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Inspiration

November 7, 2020

A Lifelong Dream

Interview by
Joel Fuller

Inspiration

November 7, 2020

A Lifelong Dream

Interview by
Joel Fuller

Zac Turgeon is a filmmaker and director living in Quebec City. Growing up Zach was a skier before he was a filmmaker - taking his GoPro and iPod Touch everywhere filming his friends and experiences. Year after year, his creativity, ability to tell stories, and his persistence led him to where he is now - a film director in Quebec City and Montreal. One thing has never changed for him though: his love and passion for telling stories. These stories have taken him 4000km across the US filming a music video, touring Asia with nothing but his camera and laptop in his nap-sack, surfing and cycling in Oregon, and most recently freezing his fingers off for the film “Far Far Est”.

“Far Far Est” is a finalist at this year’s Banff Mountain Film Festival - The world’s premiere outdoor film festival. We caught up with him in Tofino, BC during his 2 month mountain bike/surf trip across Canada to discuss his film and the lifelong dream he’s had of having a film in the festival.

What sparked your passion for filmmaking? 

I was very lucky to receive a GoPro one Christmas when I was still in highschool from my parents. This was my first camera and is what sparked my interest in filmmaking. I was already very interested in art, making music, drawing, and engaging my creative mind at the time, but the GoPro opened a whole new world of motion for me to explore. I started recording literally everything, cross country ski races, trips with my friends, all my outdoor adventures etc. My first film was me cleaning the house the day after I got the GoPro actually. As time passed and I made more and more films, I quickly realized that I was much more interested in the storytelling side of filmmaking than the technical side. I figured I had a special talent as a storyteller and the process of creating ideas.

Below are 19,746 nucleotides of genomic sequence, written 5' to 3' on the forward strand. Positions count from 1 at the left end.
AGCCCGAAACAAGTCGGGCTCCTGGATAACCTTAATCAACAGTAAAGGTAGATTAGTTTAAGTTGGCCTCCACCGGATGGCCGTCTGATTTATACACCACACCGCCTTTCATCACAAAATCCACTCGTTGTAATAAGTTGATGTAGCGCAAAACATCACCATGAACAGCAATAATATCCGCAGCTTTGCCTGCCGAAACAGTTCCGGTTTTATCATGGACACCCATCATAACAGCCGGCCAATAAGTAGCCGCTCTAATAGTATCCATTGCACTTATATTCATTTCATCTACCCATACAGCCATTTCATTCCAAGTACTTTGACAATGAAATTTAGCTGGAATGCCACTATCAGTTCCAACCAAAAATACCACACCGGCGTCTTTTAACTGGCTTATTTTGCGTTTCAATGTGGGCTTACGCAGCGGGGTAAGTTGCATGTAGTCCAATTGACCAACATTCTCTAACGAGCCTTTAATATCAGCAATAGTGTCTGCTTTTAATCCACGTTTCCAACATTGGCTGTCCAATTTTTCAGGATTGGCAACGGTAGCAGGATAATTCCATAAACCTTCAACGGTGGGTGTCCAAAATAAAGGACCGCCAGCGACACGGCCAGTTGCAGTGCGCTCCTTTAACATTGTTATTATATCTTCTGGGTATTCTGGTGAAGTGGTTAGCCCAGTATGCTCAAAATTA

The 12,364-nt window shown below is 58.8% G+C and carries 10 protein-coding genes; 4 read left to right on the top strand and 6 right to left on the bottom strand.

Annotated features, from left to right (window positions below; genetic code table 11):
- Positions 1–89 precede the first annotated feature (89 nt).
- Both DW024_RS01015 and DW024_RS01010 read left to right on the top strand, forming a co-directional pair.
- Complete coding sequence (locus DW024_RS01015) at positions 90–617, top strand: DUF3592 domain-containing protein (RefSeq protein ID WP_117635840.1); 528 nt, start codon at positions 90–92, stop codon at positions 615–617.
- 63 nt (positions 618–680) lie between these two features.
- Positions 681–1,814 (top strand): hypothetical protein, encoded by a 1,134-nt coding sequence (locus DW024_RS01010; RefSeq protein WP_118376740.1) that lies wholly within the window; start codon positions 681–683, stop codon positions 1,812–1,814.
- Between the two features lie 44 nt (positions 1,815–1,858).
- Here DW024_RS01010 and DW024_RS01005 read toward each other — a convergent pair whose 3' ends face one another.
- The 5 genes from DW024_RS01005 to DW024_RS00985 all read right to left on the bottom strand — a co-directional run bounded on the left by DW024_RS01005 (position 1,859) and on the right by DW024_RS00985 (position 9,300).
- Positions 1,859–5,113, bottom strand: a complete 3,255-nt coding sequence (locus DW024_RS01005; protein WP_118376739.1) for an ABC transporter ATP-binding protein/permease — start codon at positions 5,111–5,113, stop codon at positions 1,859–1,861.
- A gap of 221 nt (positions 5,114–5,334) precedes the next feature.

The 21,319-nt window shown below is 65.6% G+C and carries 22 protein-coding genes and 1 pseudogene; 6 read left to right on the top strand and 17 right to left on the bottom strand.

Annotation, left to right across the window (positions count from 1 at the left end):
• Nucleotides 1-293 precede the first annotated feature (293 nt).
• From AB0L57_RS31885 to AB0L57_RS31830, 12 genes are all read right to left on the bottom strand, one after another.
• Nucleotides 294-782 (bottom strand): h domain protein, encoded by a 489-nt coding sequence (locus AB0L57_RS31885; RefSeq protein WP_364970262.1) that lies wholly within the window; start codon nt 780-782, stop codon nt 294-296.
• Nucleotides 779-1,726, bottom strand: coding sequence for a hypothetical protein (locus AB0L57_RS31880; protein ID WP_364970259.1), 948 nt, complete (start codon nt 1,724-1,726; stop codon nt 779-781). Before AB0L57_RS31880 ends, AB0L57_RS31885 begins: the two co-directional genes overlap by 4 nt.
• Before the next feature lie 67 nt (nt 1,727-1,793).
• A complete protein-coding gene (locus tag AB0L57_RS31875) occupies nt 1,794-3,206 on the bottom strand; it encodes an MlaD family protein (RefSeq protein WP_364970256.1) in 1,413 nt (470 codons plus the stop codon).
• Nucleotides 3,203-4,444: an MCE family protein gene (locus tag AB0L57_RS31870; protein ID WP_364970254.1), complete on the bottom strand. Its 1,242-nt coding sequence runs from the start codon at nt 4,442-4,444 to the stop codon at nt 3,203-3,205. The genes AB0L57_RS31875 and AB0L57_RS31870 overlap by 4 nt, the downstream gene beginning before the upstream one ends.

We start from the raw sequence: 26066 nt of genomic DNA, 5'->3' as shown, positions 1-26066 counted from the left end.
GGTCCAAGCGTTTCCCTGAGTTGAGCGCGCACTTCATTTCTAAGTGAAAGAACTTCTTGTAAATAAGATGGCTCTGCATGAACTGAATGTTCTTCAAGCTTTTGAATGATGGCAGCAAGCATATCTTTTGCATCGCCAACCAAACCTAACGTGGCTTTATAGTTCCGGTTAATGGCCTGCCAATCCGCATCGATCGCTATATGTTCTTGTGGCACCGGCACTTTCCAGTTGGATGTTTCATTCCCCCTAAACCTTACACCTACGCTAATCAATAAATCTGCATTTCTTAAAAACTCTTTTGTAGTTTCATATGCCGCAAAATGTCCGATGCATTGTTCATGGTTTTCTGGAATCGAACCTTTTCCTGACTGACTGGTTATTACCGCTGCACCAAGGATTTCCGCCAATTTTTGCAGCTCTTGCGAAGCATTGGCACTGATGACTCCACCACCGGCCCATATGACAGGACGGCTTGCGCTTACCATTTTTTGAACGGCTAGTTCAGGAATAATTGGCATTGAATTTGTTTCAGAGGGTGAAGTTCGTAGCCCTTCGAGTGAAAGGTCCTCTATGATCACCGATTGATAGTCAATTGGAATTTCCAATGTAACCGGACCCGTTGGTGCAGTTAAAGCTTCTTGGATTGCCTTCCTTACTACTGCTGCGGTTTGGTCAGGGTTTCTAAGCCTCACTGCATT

How long have you been making films for?

I’ve been filmmaking for about seven or eight years now and the last five of those years I would consider myself a professional as filmmaking has been my sole source of income.

Zac Turgeon filming Far Far Est

Why is the Banff Mountain Film Festival so important to you?

The Banff Mountain Film Festival is the world’s premiere outdoor film festival. I remember my dad taking me as a kid when it toured Quebec. Every Year I was awe-struck at how amazing all the films were and totally addicted to the inspiration they made me feel. I never really thought one of my films would be good enough to make it, but it’s been a dream of mine for a long time now. 

I’m still young and have a lot of freedom in my life. I wanted to capitalize on these freedoms, make something I was proud of, and submit this year.

Tell us about the concepts and motivations behind your film “Far Far Est”?

Far Far Est is a film about a road trip I took with two of my best friends surfing and skiing on the East Coast of North America. Far Far Est is not about conquering huge mountains, surfing huge waves, and skiing crazy lines, it’s about real adventure, real friends, and enjoying life. We made it to inspire everyone out there who isn’t a pro to do the same. We quickly realized when we were younger that going pro as athletes was unfortunately not our destiny. This pushed us away for a while from thinking a film of ours could be in this festival and inspire people. However, in the past few years we realized that we don’t need to be pro skiers or surfers to make films people want to watch and this is what we came up with.